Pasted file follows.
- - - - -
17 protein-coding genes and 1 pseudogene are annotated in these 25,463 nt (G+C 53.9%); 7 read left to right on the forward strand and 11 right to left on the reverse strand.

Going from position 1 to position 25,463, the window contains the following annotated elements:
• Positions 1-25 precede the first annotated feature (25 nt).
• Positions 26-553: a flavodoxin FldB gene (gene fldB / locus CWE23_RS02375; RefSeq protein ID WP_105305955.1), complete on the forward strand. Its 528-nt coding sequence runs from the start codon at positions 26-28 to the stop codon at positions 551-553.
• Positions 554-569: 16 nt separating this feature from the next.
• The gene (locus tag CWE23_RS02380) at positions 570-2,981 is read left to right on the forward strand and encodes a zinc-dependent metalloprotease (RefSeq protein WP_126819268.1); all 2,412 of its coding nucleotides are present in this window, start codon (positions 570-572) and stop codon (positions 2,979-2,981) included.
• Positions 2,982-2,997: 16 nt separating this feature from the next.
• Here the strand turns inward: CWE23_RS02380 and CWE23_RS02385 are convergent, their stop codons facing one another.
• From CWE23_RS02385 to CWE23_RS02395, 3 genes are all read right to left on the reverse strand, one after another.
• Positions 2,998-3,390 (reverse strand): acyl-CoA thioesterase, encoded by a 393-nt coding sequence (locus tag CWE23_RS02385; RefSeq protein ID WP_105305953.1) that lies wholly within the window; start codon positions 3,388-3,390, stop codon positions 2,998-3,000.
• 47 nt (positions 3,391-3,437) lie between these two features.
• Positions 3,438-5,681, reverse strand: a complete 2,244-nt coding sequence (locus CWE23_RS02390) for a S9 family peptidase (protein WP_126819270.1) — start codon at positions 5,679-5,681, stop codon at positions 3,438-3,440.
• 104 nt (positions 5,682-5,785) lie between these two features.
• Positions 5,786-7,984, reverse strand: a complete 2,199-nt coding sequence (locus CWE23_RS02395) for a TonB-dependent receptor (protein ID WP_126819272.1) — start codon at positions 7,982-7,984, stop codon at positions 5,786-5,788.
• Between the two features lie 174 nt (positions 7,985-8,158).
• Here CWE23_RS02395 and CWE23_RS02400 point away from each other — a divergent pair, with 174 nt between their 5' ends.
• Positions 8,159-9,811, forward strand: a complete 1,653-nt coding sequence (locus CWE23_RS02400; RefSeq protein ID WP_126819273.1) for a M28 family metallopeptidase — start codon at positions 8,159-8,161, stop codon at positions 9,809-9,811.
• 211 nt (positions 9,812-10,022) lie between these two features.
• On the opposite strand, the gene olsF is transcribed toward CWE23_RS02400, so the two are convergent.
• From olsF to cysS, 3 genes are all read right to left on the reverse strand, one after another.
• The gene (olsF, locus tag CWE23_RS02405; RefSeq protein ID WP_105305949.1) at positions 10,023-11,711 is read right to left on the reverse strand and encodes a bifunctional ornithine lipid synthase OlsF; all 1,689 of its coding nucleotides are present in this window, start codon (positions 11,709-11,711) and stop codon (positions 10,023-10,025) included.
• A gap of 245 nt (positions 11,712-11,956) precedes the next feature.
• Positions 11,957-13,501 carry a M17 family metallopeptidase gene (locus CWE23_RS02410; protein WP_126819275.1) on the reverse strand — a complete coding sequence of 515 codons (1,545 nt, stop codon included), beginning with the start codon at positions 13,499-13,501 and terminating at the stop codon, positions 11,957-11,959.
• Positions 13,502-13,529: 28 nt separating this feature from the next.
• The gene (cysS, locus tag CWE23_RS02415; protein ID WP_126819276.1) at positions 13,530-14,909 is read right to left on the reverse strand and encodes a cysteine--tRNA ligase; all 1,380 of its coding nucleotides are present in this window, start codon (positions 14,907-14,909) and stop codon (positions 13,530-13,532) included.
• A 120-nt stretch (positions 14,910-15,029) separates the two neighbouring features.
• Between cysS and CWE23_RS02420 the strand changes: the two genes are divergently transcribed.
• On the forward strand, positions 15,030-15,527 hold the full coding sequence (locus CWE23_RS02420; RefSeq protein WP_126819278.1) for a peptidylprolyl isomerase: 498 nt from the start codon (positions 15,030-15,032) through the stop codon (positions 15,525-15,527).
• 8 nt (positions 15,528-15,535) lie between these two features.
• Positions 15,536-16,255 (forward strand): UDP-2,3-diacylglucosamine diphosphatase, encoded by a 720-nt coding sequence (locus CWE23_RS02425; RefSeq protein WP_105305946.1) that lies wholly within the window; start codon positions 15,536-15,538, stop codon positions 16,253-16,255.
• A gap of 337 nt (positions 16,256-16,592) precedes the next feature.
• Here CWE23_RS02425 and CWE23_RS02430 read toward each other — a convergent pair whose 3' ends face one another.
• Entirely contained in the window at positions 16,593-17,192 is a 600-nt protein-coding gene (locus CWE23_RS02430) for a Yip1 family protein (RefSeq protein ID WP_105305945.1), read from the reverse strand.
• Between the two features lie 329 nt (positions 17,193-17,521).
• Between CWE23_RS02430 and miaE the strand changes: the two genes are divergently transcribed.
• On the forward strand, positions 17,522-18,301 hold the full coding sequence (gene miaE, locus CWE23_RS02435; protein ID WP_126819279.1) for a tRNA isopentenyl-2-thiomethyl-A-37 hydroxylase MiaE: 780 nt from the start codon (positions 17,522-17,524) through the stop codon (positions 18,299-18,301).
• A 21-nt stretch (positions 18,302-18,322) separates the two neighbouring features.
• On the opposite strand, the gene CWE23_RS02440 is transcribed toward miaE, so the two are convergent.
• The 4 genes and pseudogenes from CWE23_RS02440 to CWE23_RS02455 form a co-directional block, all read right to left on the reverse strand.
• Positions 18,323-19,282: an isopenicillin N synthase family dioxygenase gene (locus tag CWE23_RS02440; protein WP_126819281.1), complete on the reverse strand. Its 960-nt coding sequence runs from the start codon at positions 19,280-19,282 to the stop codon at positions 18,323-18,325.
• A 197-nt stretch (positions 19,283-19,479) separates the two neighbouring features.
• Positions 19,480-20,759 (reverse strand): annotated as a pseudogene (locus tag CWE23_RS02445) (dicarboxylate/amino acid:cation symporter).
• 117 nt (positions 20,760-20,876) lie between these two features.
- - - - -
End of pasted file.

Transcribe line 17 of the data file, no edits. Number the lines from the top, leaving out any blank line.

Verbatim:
• Positions 8,159-9,811, forward strand: a complete 1,653-nt coding sequence (locus CWE23_RS02400; RefSeq protein ID WP_126819273.1) for a M28 family metallopeptidase — start codon at positions 8,159-8,161, stop codon at positions 9,809-9,811.